No, the vilification suffered by Jews is sui generis, one of a kind, unexplainable by any normative analytical construct. It is rooted in something residing in a realm beyond the reach of social science.

“Rabi Shimon bar Yochai said: ‘It is a halachah well-known that Esav hates Yaakov” (Sifri, Beha’aloscha 69).

Rav Menachem Ziemba, Hy”d, reportedly addressed the odd use of “halachah” in that statement by noting that Rabi Shimon generally perceives ta’ama di’kra, the reason or logic behind things the Torah says. Here, though, said Rav Ziemba, the tanna contends that when it comes to hatred for Jews, there is no logical explanation. It is simply a halachah, a truth, as inexplicable as it is inescapable. 

There will, in other words, always be Esavs in the world, and they will always seek, even in the most deranged ways, to vilify the progeny of Yaakov.

© 2021 Ami Magazine

Mask Ask

Back in the day — by which I mean this past spring — I was a resolute non-masker. When shopping, of course, I followed stores’ rules. But in shul, I was part of the majority of attendees who, while shunning hand-shaking and coughing in other people’s faces, chose to not self-suffocate. In my long-favored hashkamah minyan, which required masks, I was granted permission by the maskers to sit behind a mechitzah in the back of the room.

But today I wear a mask religiously, both meanings intended. Because my objection to masking had only been because I felt that the benefit of covering my mouth and nose was outweighed by the danger to my health in not receiving sufficient oxygen. I could feel, I felt, that I wasn’t getting enough air.

But then I found research that showed that oxygen levels did not decrease as a result of masking — even when the masker was engaged in strenuous exercise (a category in which I don’t think even energetic shukkeling belongs).

And so, I realized that it was really just the discomfort of breathing warm air and enduring fogged eyeglasses that argued against the public health benefit of wearing a mask. I was being a shul snowflake.

Though there are the inevitable gadflies who claim there is no benefit to masking, the evidence for its helpfulness in stemming the spread of infections is compelling. To be sure, there is only limited evidence that mask-wearers are less likely to contract Covid-19, but the real benefit of masking is to prevent infected but asymptomatic people from spreading the virus — in other words, to protect others. For that, there is ample evidence, both from lab experiments and, more importantly, from analyses of the rate of virus spread in communities and countries where masking is routine and others where it is spotty.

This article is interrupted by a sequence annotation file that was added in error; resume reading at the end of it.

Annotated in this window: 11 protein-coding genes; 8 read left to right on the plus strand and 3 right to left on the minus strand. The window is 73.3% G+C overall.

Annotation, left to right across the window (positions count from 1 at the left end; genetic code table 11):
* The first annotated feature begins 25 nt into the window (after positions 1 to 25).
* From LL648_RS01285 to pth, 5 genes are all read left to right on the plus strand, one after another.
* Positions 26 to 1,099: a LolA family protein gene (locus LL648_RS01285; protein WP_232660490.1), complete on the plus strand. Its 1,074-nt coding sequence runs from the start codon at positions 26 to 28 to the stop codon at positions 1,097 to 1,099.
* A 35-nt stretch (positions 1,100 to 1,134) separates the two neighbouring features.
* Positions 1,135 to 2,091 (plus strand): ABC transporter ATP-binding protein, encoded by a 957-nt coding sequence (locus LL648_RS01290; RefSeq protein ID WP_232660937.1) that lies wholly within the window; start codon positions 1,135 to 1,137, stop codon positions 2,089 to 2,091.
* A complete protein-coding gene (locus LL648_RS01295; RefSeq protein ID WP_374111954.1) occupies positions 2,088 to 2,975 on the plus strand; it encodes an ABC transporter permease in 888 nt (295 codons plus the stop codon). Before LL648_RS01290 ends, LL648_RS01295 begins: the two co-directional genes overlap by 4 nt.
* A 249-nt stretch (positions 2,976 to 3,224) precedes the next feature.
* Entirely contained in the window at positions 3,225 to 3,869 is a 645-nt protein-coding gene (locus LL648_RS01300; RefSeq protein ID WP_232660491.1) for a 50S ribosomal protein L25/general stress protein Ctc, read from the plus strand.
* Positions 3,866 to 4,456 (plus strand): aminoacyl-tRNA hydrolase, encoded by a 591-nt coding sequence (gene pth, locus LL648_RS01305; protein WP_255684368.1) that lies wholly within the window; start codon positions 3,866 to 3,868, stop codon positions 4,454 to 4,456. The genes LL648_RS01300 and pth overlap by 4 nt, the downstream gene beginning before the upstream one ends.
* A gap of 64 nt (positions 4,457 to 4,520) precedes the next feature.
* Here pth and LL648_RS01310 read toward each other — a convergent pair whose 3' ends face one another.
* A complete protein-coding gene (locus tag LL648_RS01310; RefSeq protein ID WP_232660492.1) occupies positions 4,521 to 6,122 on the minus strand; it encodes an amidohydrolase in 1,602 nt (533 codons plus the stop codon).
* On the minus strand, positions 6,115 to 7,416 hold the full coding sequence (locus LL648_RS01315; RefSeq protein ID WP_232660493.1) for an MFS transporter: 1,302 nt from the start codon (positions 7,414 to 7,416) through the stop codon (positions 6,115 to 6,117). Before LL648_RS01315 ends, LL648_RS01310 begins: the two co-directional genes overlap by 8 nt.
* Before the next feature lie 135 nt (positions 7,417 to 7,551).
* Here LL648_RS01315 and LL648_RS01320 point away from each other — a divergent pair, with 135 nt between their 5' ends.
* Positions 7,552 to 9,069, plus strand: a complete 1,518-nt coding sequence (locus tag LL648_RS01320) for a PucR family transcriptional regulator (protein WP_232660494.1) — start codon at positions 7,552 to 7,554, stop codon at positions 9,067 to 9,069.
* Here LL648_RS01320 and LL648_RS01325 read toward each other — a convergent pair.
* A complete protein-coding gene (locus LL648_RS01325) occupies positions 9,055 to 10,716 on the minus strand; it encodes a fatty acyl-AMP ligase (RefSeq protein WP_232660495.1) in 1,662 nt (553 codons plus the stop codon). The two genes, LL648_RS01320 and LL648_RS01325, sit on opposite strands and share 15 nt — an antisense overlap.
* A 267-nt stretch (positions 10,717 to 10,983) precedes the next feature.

And so, masking in groups, is, most simply put, an act of chesed.

Then there is the public perception. Although I write as a private individual, my day job is with Agudath Israel of America, where I interact with the media and the public. The image of the chareidi community, despite that it is very large and very varied, is that its members shun masking. That is a problem.

Because — at least to the limited extent that the perception of chareidi mask-shunning is true — it gives people, other Jews and non-Jews alike, the impression that our community doesn’t care about others.

At the Keynote Session of Agudath Israel of America’s recent (virtual) national convention, the organization’s executive vice president, Rabbi Chaim Dovid Zwiebel, offered a heartfelt, impassioned reiteration of the imperative to follow current health authorities’ advice, and declared that religious Jews who disregard precautions like masking and distancing not only potentially harm the health of others but bring about the opposite of the fundamental Jewish imperative to make “Hashem’s name beloved to others.” Chalilah on both counts.

Personally, ever since I’ve become a masked man, I have come to better appreciate something my dear father, a”h, would often say. And, having been yanked by the Soviets at the start of World War II from the Vilna yeshiva in which he had been studying and banished with his friends and their rebbe to the frozen taiga of Siberia, he was amply credentialed to offer the lesson.

“A person,” he taught his children, “can get used to anything.”

What he meant was that, whatever new situation might confront us, it should never be seen as an insurmountable obstacle. With equanimity and time, we can handle things we never would have imagined were handle-able.

As challenges go, wearing a surgical mask around others rather pales compared to chopping wood in 40 degrees below zero weather. But the lesson is the same.

And, indeed, now I’m so accustomed to my mask that I sometimes forget that I’m even wearing it.

Many hands are being wrung over what, oy vey, the “new normal” might be for perhaps even years to come. I understand the angst.

But I imagine my father just saying, reassuringly, don’t worry, you can get used to it.

© 2020 Ami Magazine